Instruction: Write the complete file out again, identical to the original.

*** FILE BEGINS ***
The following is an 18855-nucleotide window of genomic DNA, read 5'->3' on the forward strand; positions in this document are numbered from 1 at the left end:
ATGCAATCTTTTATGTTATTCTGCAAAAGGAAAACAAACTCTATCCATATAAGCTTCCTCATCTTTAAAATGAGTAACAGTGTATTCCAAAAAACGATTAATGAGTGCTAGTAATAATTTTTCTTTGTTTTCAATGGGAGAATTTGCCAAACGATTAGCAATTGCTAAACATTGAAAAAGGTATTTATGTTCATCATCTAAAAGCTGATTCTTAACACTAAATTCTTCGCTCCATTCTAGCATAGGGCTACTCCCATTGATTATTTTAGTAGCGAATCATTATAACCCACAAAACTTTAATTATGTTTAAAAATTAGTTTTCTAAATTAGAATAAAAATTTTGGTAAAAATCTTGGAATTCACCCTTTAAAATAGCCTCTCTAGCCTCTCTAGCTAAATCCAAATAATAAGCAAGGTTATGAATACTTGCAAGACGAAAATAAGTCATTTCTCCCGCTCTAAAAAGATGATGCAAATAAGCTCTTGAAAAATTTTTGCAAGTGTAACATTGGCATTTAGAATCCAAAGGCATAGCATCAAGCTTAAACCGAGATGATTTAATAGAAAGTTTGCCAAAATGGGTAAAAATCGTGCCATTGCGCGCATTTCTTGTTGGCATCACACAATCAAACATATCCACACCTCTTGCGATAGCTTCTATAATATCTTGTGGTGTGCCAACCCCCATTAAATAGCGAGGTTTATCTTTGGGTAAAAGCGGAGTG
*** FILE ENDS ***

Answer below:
The following is an 18855-nucleotide window of genomic DNA, read 5'->3' on the forward strand; positions in this document are numbered from 1 at the left end:
ATGCAATCTTTTATGTTATTCTGCAAAAGGAAAACAAACTCTATCCATATAAGCTTCCTCATCTTTAAAATGAGTAACAGTGTATTCCAAAAAACGATTAATGAGTGCTAGTAATAATTTTTCTTTGTTTTCAATGGGAGAATTTGCCAAACGATTAGCAATTGCTAAACATTGAAAAAGGTATTTATGTTCATCATCTAAAAGCTGATTCTTAACACTAAATTCTTCGCTCCATTCTAGCATAGGGCTACTCCCATTGATTATTTTAGTAGCGAATCATTATAACCCACAAAACTTTAATTATGTTTAAAAATTAGTTTTCTAAATTAGAATAAAAATTTTGGTAAAAATCTTGGAATTCACCCTTTAAAATAGCCTCTCTAGCCTCTCTAGCTAAATCCAAATAATAAGCAAGGTTATGAATACTTGCAAGACGAAAATAAGTCATTTCTCCCGCTCTAAAAAGATGATGCAAATAAGCTCTTGAAAAATTTTTGCAAGTGTAACATTGGCATTTAGAATCCAAAGGCATAGCATCAAGCTTAAACCGAGATGATTTAATAGAAAGTTTGCCAAAATGGGTAAAAATCGTGCCATTGCGCGCATTTCTTGTTGGCATCACACAATCAAACATATCCACACCTCTTGCGATAGCTTCTATAATATCTTGTGGTGTGCCAACCCCCATTAAATAGCGAGGTTTATCTTTGGGTAAAAGCGGAGTG